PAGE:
Poker Game Variations and Straights
While the principle of Straights across all types of poker remains the same, there are various nuances to consider when playing different games like Razz or 5-Card draw. Here are some of the main differences to consider:
In Texas Hold’em, a Straight consists of five consecutive cards from the player’s hand and the community cards.It’s essential to note that players can use any combination of their hole cards and the five community cards to make a Straight.Aces can serve as either the highest card in a ten-to-ace Straight or the lowest card in an ace-to-five Straight (also known as the “wheel”).
Seven-Card Stud features a unique rule regarding Straights. Aces can only be used as high cards in this variation.The highest possible Straight in Seven-Card Stud is 10-J-Q-K-A of different suits.When forming Straights, players must consider the cards they have face-up and face-down. This adds an extra layer of strategy to creating a Straight.
Razz is a lowball poker variant, and in this game, the lowest possible Straight is the best hand.The A-2-3-4-5 combination, often referred to as the “wheel,” is the best possible hand in Razz.In Razz, Straights don’t count against your hand, so the lower the cards, the better.
In Pot-Limit Omaha, players receive four-hole cards, and they must use exactly two of them in combination with three of the community cards to make a Straight.As with Texas Hold’em, Aces can be both high and low cards in Straights.
In Five-Card Draw, a Straight is formed by selecting five consecutive cards from the player’s hand.Aces can be used as both the highest card (A-K-Q-J-10) or the lowest card (A-2-3-4-5) in a Straight.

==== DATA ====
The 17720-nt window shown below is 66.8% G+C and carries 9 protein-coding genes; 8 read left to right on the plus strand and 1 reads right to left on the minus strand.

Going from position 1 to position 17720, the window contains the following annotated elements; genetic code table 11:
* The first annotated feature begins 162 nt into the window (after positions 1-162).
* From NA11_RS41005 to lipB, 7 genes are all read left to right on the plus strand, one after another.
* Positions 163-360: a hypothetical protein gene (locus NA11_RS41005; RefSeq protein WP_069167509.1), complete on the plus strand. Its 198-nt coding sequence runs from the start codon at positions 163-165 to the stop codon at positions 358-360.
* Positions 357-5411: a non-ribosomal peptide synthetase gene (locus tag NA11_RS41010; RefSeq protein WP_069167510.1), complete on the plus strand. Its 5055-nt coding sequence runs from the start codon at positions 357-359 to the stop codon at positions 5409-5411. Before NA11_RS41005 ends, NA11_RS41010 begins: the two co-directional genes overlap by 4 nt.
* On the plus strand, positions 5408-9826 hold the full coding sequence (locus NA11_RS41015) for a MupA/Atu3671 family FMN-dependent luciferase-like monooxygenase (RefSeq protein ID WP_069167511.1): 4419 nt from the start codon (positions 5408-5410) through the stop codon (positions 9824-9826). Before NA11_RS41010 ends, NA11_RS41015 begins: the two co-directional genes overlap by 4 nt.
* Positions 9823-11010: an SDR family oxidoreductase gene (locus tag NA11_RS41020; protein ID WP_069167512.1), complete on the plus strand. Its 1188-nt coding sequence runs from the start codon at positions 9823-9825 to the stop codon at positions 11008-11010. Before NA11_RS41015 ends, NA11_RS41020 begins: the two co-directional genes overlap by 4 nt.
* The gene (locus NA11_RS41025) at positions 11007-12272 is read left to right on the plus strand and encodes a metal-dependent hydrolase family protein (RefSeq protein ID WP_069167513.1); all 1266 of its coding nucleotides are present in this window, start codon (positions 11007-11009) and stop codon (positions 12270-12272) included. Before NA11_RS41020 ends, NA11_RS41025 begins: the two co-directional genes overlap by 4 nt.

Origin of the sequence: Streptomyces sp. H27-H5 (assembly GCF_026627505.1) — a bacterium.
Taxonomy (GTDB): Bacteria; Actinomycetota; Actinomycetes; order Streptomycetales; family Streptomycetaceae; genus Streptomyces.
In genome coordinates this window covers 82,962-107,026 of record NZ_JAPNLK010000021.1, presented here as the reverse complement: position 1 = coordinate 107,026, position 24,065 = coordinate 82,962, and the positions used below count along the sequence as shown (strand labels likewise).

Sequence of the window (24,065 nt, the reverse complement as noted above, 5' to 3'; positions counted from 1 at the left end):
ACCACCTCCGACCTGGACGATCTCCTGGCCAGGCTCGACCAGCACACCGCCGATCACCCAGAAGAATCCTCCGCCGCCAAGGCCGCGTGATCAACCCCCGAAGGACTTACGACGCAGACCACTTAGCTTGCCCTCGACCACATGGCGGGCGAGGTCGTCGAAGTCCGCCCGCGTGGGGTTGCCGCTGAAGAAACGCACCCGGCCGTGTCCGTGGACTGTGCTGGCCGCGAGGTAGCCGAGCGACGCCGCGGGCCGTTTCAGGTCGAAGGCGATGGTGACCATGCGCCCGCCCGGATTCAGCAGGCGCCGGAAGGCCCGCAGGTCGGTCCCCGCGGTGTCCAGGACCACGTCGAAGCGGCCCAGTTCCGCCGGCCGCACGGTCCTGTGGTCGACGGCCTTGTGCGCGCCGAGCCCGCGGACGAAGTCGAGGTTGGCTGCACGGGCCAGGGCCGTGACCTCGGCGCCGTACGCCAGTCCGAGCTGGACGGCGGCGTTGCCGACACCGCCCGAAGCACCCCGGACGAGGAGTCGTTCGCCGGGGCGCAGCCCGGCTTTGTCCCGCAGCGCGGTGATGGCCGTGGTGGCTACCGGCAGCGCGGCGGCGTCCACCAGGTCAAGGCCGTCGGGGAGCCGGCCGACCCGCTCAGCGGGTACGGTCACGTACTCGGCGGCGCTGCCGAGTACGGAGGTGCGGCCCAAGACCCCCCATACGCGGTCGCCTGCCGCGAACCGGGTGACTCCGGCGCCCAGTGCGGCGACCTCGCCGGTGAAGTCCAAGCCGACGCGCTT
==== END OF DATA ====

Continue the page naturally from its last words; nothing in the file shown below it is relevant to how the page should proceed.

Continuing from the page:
Short Deck Poker
In Short Deck Poker, also known as Six-Plus Hold’em, Straights are easier to make because all the cards from 2 to 5 are removed from the deck.A Straight can be formed with any five consecutive cards, making it a more common hand in this variation.
Triple Draw Lowball
In Triple Draw Lowball, Aces are considered high, so the lowest possible Straight is A-2-3-4-5.Players can draw new cards and improve their Straights over multiple drawing rounds.
What Is The Most Famous Straight in Poker History
Well, that’s a hard question to answer. Nevertheless, one of the most famous instances where a straight played a pivotal role in winning a substantial poker tournaments comes from the 1987 World Series of Poker (WSOP) Main Event. This historic hand involved Johnny Chan and then-not-so-known player Erik Seidel. The details of this hand were made famous, as it was featured in the 1998 poker movie Rounders.
In this memorable hand, Johnny Chan held J9 suited and flopped a straight. Erik Seidel hit a top pair with a weak kicker, re-raising the flop against Chan’s bet. Chan called and the turn was a blank & went check-check. Chan’s trap was set, and Erik Seidel shoved all his chips in the middle on the river, getting snap-called by Chan with the nuts. The community cards revealed during the hand included 9♥ 10♣ 4♠ 5♦ 2♠. With the final board showing 9♥ 10♣ 4♠ 5♦ 2♠, both players had successfully completed a straight. Johnny Chan’s 9♣ 8♣ secured him a 10-high straight, while Erik Seidel’s 10♦ 7♠ formed a 10-high straight.
This real-life example underscores how a well-executed betting pattern with a flopped straight can lead to significant wins, elevating a player to legendary status. Your straight might not make you Johnny Chan, but using skill and optimal poker strategy, your straight can land you a monster pot!